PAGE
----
The once-believed to be “unhackable” Apple iPhone has another cybersecurity gap that can lead to phones freezing and restarting — all from receiving a simple text message
According to a Mashable article, software developer Abraham Masri discovered a new bug this month that could cease all functions on an iPhone — effectively paralyzing it — by sending a message containing a website link to an iPhone user via iMessage. Cleverly dubbed “chaiOS” by its discoverer, the bug can freeze and crash handsets even when the user chooses to not open the message once it has been received.
With more than 700 million iPhones in use around the world as of March 2017, this could become a far-reaching issue should this gap be exploited by malicious users. The bug also follows the recent announcement of a major security flaw on all Apple devices (bugs that have been commonly referred to in the media as “Spectre” and “Meltdown”) that have left them vulnerable to hacking via the use of “speculative execution” of its performance chips.
So what does the latest “chaiOS” bug mean for iPhone users? And how much should you be concerned about your iPhone security?
How the Bug Works
Thankfully, this error seems to be more of an inconvenience than a major cybersecurity concern like Meltdown and Spectre. The error itself is pretty straightforward and doesn’t require a bunch of malicious coding like many viruses. It simply takes advantage of the iPhone’s auto-load preview thumbnail feature to cause the system to lock up, crash, or both.
According to an article about the bug in Forbes:
“When iMessage receives a message with a URL embedded, it will go online and generate a small thumbnail preview of the link. If the metadata is much larger than normally accepted (on the order of hundreds of thousands of characters), then iMessage will lock up the device.”
The link the article refers to is a link to a web page on GitHub. So even though the specific page on GitHub has since been removed, the same principles can be applied to other websites, using excess meta data to trigger crashes.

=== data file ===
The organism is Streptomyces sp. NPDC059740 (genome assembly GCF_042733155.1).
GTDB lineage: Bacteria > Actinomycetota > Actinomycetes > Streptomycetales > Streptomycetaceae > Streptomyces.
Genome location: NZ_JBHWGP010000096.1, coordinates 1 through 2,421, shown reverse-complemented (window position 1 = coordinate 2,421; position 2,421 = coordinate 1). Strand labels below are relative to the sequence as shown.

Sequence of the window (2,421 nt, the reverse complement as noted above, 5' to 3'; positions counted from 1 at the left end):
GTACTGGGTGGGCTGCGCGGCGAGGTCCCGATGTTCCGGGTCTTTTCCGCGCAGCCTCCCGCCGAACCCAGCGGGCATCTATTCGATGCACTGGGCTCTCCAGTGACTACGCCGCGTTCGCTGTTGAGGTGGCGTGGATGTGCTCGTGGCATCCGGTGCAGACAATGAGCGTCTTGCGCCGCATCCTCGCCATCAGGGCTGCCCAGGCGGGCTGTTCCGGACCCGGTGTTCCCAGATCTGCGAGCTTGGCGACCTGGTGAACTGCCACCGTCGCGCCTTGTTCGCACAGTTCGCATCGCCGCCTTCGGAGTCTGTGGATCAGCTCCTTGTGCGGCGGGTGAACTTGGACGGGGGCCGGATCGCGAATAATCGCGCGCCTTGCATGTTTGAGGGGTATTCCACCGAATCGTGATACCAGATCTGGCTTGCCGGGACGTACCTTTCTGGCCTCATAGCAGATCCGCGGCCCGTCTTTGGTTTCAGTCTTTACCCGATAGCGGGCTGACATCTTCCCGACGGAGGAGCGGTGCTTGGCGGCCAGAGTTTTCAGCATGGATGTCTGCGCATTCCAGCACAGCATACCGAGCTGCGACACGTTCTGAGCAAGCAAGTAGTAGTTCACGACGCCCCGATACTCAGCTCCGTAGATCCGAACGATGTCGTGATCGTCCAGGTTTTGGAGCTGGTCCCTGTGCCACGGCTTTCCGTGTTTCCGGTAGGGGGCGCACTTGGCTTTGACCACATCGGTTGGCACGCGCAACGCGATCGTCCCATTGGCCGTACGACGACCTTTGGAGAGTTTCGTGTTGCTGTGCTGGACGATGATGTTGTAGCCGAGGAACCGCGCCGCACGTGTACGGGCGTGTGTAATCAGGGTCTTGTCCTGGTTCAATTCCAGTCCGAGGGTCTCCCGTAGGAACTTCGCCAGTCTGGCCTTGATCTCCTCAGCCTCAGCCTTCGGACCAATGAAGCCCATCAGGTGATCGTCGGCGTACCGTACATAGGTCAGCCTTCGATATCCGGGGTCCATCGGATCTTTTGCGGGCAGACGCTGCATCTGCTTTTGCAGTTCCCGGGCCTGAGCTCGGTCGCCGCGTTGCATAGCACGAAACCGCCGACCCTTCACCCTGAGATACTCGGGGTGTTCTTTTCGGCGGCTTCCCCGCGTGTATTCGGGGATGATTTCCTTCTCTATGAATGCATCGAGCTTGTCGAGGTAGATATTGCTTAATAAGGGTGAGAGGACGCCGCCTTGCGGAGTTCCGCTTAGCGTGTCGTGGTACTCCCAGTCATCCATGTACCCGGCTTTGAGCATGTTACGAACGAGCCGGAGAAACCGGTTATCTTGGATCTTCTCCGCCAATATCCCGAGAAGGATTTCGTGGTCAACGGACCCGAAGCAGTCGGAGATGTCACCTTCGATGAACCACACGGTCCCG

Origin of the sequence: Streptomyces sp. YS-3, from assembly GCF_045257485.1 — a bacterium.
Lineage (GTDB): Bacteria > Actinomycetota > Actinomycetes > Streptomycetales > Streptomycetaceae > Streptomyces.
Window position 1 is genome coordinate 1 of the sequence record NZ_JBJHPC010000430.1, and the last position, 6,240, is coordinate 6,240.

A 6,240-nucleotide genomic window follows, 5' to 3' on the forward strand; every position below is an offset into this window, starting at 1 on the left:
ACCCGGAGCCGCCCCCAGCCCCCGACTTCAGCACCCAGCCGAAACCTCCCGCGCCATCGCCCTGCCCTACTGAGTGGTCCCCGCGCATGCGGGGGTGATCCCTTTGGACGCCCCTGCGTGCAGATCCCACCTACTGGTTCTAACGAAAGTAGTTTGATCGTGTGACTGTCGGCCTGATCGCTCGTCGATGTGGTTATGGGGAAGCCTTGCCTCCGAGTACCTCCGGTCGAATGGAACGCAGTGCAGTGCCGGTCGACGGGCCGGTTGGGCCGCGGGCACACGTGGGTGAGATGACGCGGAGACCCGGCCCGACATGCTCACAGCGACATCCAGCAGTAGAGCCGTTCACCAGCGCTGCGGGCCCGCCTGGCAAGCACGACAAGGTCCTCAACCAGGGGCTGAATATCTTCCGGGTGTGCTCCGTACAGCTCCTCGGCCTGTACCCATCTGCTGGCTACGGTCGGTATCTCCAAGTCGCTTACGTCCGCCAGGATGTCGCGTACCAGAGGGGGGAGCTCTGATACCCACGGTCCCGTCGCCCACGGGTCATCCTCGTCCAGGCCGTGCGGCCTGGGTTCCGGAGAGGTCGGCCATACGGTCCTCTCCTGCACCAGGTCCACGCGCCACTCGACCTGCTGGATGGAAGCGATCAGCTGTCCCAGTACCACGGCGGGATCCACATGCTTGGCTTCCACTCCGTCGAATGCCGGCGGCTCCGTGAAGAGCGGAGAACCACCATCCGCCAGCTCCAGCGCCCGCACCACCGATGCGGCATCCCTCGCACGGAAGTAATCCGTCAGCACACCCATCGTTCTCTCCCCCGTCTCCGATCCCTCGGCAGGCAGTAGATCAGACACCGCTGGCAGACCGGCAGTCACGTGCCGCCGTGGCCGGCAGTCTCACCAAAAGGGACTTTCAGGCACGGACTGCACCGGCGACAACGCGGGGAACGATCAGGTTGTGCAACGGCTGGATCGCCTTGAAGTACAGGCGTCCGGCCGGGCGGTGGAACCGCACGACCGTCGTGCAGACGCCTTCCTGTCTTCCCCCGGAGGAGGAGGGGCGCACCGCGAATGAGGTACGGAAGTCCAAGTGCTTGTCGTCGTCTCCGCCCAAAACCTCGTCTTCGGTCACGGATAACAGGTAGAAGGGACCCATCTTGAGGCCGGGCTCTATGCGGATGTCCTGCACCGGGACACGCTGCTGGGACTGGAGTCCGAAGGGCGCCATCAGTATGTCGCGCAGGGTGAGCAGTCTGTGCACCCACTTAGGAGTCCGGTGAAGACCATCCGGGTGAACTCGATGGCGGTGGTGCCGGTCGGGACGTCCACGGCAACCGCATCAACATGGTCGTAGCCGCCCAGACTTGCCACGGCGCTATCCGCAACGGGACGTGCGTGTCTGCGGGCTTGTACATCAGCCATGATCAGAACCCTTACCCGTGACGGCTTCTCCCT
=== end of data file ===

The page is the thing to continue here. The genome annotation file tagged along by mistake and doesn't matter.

So what can be done to avoid the issue or prevent it from impacting your device?
How to Fix It
According to the Mashable article from Jan. 18, Apple said it planned to fix the iPhone security issue in its next software update the following week and released its iOS 11.2.5 update on Jan. 23. However, another way to fix it can be by blocking your phone from loading the domain name GitHub.io by adding the domain to your Safari browser restrictions list. This generally is a good idea, anyhow, for non-developers as GitHub sites can contain malicious content.
Practice Mobile Phone Safety
Based on more than 25 years of IT security knowledge and experience, I’ve put together a few tips for how mobile phone users, in general, can practice good “security hygiene” to keep their devices and data safe. These tips include information about using encryption software, multifactor authentication, and apps for antivirus, anti-malware, and anti-theft protection to help protect your personal or company devices.
Another good way to help protect your business from viruses and errors that can result from bring your own device (BYOD) mobile device users is to develop a comprehensive cybersecurity and mobile device policy. When employees in your organization use their personal devices for the sake of convenience, if those devices are not adequately protected, it can put your network at risk.
Organizations and businesses need to take clear steps to protect themselves and their data from the risks of hacked, lost or stolen mobile devices. FPA is here to help you ensure that your sensitive data remains as secure and protected as possible. Contact us today for a technology security assessment to proactively assess, manage, and support your IT security needs.
How do these bugs or potential hacking vulnerabilities concern you regarding the protection of the data on your personal or business devices? Share your thoughts in the comments box below or send an email if you’d like to chat with me about this topic.